Attempting to extrapolate conclusions about a political phenomenon from the online behaviours of its adherents (as many people have criticised Angela Nagle for appearing to do in her recent book on the alt-right, Kill All Normies, which I will confess to not having read) would be facile. Tumblr, 4Chan, and Reddit have not created a revival of far-right politics in America. But those already feeling some sense of social disaffection, and resentment at not having access to the opportunities to which they believe their racial and gender privilege should entitle them, may well find both an echo of and a means of expressing that disaffection in contemporary social media culture. What is the relationship, then, between these politics and the Trump administration? Is Trump’s an “alt-right” regime?

His former adviser Steve Bannon, like Spencer, openly cites Evola as an influence on his worldview. Under Bannon’s stewardship, the sensationalist right-wing news platform Breitbart explicitly promoted itself as a platform for the alt-right.

Although Trump has broken with Bannon, there is no doubt that Bannon was a key architect of the political vision that animated the Trump campaign. The far right in the USA rallied round and was enthused by Donald Trump’s presidential campaign in a way perhaps never before seen for a candidate of one of America’s two mainstream parties. Not only Evola-loving neo-fascists like Spencer, but also more traditional far-right figures like Andrew Anglin, the editor of the neo-Nazi website Daily Stormer, and former KKK leader David Duke, rallied to Trump’s banner. These are not abstract political phenomena. They have had measurable, and tragic, material expression.

In the last year, murders by white supremacists in America more than doubled, to 20. The “Unite The Right” rally in Charlottesville, Virginia, in August 2017 brought hundreds of protestors, representing the gamut of far-right movements and sects, onto the streets, many of them armed. A socialist counter-protestor, Heather Heyer, was murdered when a fascist drove his car into a counter-demo. 19 others were injured.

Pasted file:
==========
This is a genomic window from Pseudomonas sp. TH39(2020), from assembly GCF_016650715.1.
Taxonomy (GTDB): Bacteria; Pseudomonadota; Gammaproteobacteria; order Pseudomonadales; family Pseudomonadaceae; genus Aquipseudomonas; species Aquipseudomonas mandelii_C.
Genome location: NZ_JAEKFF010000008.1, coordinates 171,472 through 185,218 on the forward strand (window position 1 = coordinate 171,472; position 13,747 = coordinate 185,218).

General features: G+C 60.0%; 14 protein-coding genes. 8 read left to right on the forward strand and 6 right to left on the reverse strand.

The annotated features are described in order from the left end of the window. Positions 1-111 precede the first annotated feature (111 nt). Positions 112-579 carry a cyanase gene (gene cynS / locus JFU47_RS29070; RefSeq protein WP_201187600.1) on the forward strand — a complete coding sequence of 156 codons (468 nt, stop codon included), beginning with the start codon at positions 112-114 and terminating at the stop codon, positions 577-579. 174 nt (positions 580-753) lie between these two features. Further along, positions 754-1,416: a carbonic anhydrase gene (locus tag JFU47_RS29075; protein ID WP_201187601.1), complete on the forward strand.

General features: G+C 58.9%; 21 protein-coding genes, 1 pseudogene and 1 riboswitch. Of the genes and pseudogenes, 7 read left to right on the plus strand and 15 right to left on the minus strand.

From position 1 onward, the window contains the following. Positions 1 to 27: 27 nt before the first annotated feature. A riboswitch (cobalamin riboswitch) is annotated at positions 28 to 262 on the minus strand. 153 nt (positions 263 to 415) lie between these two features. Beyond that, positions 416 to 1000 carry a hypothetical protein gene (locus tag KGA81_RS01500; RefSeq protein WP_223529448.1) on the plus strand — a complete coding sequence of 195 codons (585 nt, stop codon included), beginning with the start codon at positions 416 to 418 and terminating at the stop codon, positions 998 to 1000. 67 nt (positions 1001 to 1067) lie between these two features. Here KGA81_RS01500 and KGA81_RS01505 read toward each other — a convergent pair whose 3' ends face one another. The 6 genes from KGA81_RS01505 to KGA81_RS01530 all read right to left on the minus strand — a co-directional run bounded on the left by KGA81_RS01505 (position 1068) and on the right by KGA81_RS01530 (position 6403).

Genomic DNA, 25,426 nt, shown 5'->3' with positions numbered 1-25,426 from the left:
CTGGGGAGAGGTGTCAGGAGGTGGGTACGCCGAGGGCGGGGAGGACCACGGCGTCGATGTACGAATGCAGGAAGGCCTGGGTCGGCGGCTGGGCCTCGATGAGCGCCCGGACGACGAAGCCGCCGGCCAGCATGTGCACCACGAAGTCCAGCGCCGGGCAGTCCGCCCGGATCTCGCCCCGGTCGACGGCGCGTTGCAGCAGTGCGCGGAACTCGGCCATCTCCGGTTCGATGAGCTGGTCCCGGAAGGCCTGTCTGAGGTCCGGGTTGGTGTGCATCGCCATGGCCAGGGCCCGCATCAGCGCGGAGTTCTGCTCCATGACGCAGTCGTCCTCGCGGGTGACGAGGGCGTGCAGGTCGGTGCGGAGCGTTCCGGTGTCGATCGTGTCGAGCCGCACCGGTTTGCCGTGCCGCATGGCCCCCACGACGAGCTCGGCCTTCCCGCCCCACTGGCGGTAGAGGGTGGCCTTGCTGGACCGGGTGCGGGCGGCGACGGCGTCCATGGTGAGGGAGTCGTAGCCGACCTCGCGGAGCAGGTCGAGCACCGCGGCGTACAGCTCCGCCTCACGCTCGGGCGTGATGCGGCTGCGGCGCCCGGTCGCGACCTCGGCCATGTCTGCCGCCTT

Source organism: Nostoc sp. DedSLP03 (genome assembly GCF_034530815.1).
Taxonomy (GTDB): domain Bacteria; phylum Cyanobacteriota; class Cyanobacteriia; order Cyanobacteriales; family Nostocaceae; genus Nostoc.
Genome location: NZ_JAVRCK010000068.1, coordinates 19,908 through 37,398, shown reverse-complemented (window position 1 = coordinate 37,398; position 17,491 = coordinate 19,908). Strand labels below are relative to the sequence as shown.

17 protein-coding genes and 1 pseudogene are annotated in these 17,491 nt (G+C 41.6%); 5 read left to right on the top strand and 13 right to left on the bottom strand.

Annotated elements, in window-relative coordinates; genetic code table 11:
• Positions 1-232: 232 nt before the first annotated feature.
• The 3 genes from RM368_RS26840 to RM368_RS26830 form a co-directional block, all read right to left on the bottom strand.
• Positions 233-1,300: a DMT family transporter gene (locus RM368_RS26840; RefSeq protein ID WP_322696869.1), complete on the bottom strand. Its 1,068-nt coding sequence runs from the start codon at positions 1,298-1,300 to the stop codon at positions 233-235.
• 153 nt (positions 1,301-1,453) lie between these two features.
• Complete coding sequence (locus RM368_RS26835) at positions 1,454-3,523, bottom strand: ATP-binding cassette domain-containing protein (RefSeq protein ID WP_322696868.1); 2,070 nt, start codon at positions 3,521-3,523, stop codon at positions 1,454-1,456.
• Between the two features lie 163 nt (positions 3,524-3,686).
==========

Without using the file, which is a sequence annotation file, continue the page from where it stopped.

A sense of historical perspective is helpful: the numbers that the fascists are capable of mobilising do not approach those of, for example, William Dudley Pelley’s Silver Legion of America (the Silver Shirts), perhaps America’s most “successful” fascist movement, which claimed 15,000 members at its height. This is almost certainly an exaggerated figure. The Silver Shirts were still a force capable of mobilising in numbers that the contemporary far right do not yet command. There is, however, no room for complacency. However we analyse the “alt-right”, the resurgence of the far right is real, and could accelerate. The US left and labour movement must rediscover its best traditions of anti-fascist direct action and working-class self-defence.

The fight against a growing fascist threat must also be a fight to change the social conditions which have incubated it.